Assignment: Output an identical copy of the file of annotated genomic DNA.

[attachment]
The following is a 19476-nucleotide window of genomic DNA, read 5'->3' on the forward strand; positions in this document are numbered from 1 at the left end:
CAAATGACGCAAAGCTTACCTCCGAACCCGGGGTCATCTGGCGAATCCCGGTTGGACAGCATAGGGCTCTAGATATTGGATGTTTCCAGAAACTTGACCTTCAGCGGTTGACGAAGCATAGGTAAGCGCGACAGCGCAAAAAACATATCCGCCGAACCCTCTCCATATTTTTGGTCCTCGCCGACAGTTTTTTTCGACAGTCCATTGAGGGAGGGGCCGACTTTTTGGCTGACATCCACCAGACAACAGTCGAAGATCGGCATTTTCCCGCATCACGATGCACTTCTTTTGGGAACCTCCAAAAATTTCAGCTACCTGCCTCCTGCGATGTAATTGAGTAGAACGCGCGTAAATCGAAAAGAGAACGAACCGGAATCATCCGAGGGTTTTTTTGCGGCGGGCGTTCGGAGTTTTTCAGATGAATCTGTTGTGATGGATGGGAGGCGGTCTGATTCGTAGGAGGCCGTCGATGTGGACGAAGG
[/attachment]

The following is a 19476-nucleotide window of genomic DNA, read 5'->3' on the forward strand; positions in this document are numbered from 1 at the left end:
CAAATGACGCAAAGCTTACCTCCGAACCCGGGGTCATCTGGCGAATCCCGGTTGGACAGCATAGGGCTCTAGATATTGGATGTTTCCAGAAACTTGACCTTCAGCGGTTGACGAAGCATAGGTAAGCGCGACAGCGCAAAAAACATATCCGCCGAACCCTCTCCATATTTTTGGTCCTCGCCGACAGTTTTTTTCGACAGTCCATTGAGGGAGGGGCCGACTTTTTGGCTGACATCCACCAGACAACAGTCGAAGATCGGCATTTTCCCGCATCACGATGCACTTCTTTTGGGAACCTCCAAAAATTTCAGCTACCTGCCTCCTGCGATGTAATTGAGTAGAACGCGCGTAAATCGAAAAGAGAACGAACCGGAATCATCCGAGGGTTTTTTTGCGGCGGGCGTTCGGAGTTTTTCAGATGAATCTGTTGTGATGGATGGGAGGCGGTCTGATTCGTAGGAGGCCGTCGATGTGGACGAAGG